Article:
Review: Polpo by Russell Norman

Eggs On The Roof Reviews

Polpo by Rus­sell Norman

Pho­to­graphed by Jenny Zarins

Pub­lished by Blooms­bury, July 2012

Price £25.00

Polpo’s food, in its res­taur­ants and in this book, is so stripped back as to be almost inde­cent. Eat at Polpo and you will be served Venetian-style cichèti, or small snacks and plates of food, with simple china, no linen and very little cut­lery. Even the lux­ury that Lon­don­ers have come to expect of being able to book a table, has been sliced away in Rus­sell Norman’s mania for sim­pli­city. Polpo’s first cook­ery book includes all the clas­sic recipes that smit­ten cus­tom­ers love and expect: Anchovy & Chick­pea Crostini; Fritto Misto; Panzanella.

Pan­zan­ella pho­to­graphed by Jenny Zarins

Amongst the hun­dreds of cook­ery books in my col­lec­tion, just about every style, cat­egory, method and region of food is covered. Or that’s what I thought. But with the arrival of Polpo, I real­ised that I’d been lack­ing some­thing… a post­mod­ern cook­ery book.

If you’ve been read­ing Eggs On The Roof for a while, you’ll know I have a weak­ness for the post­mod­ern. Post­mod­ern­ism plus food would, you’d think, be an abso­lute win­ner as far as I’m con­cerned. And you’d be right. But how does Polpo show off its post­mod­ern status? The answer is, on its spine. Rus­sell Nor­man has taken his pas­sion for reduc­tion to new post­mod­ern heights and stripped away the book’s outer spine too, to reveal its decon­struc­ted, stitched and glued interior.

Show-off post­mod­ern­ism for its own sake is tedi­ous. It wrecks its ori­ginal inten­tions and becomes merely tedi­ous pos­tur­ing. But this is where Nor­man and his pub­lish­ers have been so clever. The sub­vers­ive act of strip­ping away the book’s spine makes this the very first cook­ery book I’ve ever owned that sits entirely flat on the table when it’s opened. And that makes it a joy to use.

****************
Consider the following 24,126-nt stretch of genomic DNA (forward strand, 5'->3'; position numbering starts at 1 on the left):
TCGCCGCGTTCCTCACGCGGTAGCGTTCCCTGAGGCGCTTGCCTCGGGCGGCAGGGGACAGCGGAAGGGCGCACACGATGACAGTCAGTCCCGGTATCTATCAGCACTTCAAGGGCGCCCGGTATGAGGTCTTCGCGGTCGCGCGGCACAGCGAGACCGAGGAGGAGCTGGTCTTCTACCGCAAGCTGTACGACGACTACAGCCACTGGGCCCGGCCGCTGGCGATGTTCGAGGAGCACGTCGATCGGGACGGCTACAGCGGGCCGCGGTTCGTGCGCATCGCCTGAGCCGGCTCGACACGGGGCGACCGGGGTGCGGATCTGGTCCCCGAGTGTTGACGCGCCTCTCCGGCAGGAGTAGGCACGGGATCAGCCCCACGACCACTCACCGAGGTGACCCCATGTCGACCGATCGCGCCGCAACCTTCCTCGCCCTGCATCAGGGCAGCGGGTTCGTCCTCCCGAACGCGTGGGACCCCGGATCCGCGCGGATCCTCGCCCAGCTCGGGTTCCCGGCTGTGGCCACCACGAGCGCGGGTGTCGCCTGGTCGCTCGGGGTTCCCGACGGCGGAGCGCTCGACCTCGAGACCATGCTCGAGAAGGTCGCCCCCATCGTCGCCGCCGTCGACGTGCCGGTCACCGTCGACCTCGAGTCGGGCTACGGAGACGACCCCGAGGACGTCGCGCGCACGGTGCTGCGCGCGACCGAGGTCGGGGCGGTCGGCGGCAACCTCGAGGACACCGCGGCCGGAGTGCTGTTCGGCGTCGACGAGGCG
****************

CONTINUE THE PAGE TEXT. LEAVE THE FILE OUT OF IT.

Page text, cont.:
Pho­to­grapher: Jenny Zarins

The recipes are as spare and simple as the ideo­logy behind them. Typ­ic­ally, as a former Eng­lish teacher, Rus­sell Nor­man turns to lit­er­at­ure to encap­su­late that ethos. “We have a rule that a dish is ready to be put on the menu only when we have taken out as many ingredi­ents as pos­sible. As Ant­oine de Saint-Exupéry said: ‘Per­fec­tion is achieved not when there is noth­ing to add, but when there is noth­ing left to take away.’”

I rev­elled in recipes with only three or four ingredi­ents, in com­bin­a­tions that require no cook­ing, in fresh ingredi­ents that seem to have gone on a blind date, intro­duced them­selves to each other on the plate and found per­fect har­mony. This is simple cook­ing at its best: Grissini, Pickled Radic­chio & Salami; Rocket & Wal­nut Pesto Crostini; Pizz­etta Bianca; Pros­ciutto & But­ter­nut Squash With Ricotta Salata.

Broad Bean, Mint & Ricotta Bruschette pho­to­graphed by Jenny Zarins

Warm Octopus Salad pho­to­graphed by Jenny Zarins

So is this book, are these recipes, too simple to merit all the fuss? Abso­lutely not. To bor­row another phrase from Ant­oine de Saint-Exupéry, as the fox tells Le Petit Prince, ‘It is the time you have devoted to your rose that makes your rose so import­ant.’ It’s the time that Rus­sell Nor­man and head chef Tom Oldroyd have devoted to their pas­sion for remov­ing things that makes the remov­ing of those things so important.